After repairs have been made and the KAM cleared drive the vehicle for at least ten miles to allow the PCM to relearn the values for optimum performance.

Note: During the ten mile relearn drive, the vehicle may exhibit some driveability symptoms. These should be eliminated when the KAM has relearned the operating values.
 

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I will try to rerun the test later tonight. When I ran it yesterday, on the KOEO, i originally recieved a 32 o code during the test, cleaned the egr valve and sensor, and it fixed the issue. during the contiuous memory portion of the KOEO test, code 51 c came up, have not addressed that yet.

When I ran the KOER test, code 51 c still came up, and this time code 98 r came up. also after a few moments with the tester running, for some reason the engine began idling at around 2k?
 

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yo,
DTC 51 - ECT sensor signal is greater than the Self-Test maximum of 4.6 volts;
was engine temp still greater than 180° F for the Key On Engine Running (KOER) Self-Test? If not, then the 51 will show;

If temp was over 180:
Open circuit in harness
Sensor signal short to power
Damaged PCM - no way!...lol..let's not get into this!
Improper harness connection
Damaged sensor

Remove the ECT sensor, If you see some rust in it clean it by sanding the surface using a fine grit sandpaper, Also check the connector and wiring. Reinstall and check for codes, if some are present change the unit.

DTC 21, 51, 61 or 116, 117, 118 "...Failure in either the circuit or temperature sensor will show code 21, 51, 61 or 116, 117, 118.Unplug the harness connector. First, check the signal voltage at the connector with the key on, engine off. Should be approximately 5.0v. Then, check the resistance of the sensor cold. Should be between 58,750 to 40,500 ohms. Plug in the harness connector and warm up the engine to normal operating temperature. Then, unplug and check the resistance of the sensor hot. Should be 3,600 to 1,840 ohms...'
Source: by Seattle FSB (SeattleFSB) at FSB http://fullsizebronco.com/forum/showthread.php?t=184491

btw, See my site for testing [email protected] http://www.broncolinks.com/index.php?index=540

& In testing;
Voltage Reference (VREF) is a conditioned regulated constant 5v DC power source supplied by the PCM.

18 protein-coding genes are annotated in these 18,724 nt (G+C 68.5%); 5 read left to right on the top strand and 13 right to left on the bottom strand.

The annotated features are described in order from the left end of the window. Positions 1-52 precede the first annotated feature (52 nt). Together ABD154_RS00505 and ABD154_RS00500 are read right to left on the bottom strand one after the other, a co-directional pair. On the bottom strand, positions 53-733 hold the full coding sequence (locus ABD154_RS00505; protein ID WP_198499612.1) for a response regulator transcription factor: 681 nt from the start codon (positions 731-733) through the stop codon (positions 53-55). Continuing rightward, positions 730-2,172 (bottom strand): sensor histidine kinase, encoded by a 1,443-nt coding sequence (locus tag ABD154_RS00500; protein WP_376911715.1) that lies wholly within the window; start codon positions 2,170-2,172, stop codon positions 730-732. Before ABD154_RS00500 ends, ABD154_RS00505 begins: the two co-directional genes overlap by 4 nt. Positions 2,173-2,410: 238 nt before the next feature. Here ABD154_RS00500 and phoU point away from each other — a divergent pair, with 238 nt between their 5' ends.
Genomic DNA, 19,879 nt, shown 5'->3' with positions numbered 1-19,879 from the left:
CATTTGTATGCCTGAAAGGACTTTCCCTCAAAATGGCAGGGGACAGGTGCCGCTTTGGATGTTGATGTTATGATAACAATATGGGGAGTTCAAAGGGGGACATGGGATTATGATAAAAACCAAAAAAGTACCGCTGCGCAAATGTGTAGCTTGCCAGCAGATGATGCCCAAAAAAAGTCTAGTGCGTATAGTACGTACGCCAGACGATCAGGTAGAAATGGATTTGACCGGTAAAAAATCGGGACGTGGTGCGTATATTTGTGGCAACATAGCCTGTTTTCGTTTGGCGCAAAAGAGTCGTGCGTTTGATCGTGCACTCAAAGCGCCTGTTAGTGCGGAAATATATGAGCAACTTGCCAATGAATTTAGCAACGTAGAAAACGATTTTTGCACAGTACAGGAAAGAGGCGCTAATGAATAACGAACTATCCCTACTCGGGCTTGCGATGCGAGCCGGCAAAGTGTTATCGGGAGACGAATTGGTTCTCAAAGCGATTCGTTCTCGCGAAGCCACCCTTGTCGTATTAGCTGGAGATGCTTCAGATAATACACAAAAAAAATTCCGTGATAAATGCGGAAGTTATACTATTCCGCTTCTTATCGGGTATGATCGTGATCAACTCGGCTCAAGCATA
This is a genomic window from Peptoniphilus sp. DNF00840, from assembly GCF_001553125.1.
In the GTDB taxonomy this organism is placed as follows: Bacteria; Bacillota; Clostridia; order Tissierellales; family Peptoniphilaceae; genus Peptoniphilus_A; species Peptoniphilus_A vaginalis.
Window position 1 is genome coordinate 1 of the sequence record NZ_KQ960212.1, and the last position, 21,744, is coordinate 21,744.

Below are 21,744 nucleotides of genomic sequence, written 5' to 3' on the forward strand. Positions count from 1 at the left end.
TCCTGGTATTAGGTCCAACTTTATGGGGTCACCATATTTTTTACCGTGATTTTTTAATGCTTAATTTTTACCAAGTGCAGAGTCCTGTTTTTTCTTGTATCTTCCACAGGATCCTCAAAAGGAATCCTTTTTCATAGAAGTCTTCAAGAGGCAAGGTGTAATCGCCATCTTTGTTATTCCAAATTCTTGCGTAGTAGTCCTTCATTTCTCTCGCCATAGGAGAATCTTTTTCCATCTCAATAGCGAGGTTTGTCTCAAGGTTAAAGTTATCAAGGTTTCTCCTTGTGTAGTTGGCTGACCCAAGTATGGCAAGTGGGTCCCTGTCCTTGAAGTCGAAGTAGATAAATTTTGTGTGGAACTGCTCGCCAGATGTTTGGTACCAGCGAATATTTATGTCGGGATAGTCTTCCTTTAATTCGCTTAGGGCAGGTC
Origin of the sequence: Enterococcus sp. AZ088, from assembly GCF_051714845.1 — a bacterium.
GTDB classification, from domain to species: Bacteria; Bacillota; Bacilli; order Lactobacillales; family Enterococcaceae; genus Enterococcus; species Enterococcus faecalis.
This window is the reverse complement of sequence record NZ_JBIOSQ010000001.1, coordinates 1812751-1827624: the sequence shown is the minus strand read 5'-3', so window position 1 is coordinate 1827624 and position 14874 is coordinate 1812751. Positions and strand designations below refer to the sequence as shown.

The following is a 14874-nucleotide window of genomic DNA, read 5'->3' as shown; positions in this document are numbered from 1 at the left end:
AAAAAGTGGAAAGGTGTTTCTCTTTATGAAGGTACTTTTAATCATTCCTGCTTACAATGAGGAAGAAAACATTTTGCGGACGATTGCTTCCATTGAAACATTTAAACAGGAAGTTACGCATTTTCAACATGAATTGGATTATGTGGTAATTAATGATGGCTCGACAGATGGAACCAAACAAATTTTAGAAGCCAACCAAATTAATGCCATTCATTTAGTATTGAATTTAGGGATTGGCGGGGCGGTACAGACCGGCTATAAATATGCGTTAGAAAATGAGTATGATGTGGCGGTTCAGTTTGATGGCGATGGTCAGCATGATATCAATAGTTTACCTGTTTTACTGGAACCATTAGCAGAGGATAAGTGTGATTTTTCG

Have a Great Thanksgiving Friend!
 

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So, new here to FSB. Would like some opinions on how to go about diagnosing and repairing a trouble code, code 98 (Electronic pressure control driver open in EEC (E4OD) or Hard fault present). Not really sure where to even begin tracking and hunting this problem down. I understand that this code causes the engine to go into limp mode, and wont allow my O/D to engage in the c6, thus killing and I mean Killing me in gas, and a big lack of engine power it seems also.

I have had this truck for a few months, and havent really started driving it much untill it started getting cold and I couldn't ride the motorcycle. The truck has driven this way since I bought it. Any help on where to start figuring out whats causing this is much appreciated.:beer
I am confused too. An all stock 88 will not have an E4OD and a C6 doesn't have overdrive. Is this on a different vehicle? Am I missing something else?

tim
 

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I am confused too. An all stock 88 will not have an E4OD and a C6 doesn't have overdrive. Is this on a different vehicle? Am I missing something else?

tim
Yo TIM,
I was too, but I see that he prob looked the Code up and saw that def as applicable to E4OD somewhere; so I decided to go SOP and yak about Self Testing:thumbup
 

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I am confused too. An all stock 88 will not have an E4OD and a C6 doesn't have overdrive. Is this on a different vehicle? Am I missing something else?

tim
:stupid

Bronco Engine, Transmission, Drivetrain History! For your reference…


The Ford C6 transmission was essentially an upgraded version of the C4, Ford's base three-speed auto. It features three forward speeds and reverse. The C6 uses heavier-duty components to handle the additional torque of larger engines and the additional loads of heavier vehicles, such as F-Series trucks.

The only transmission option in a 1988 5.8L Bronco was the C6.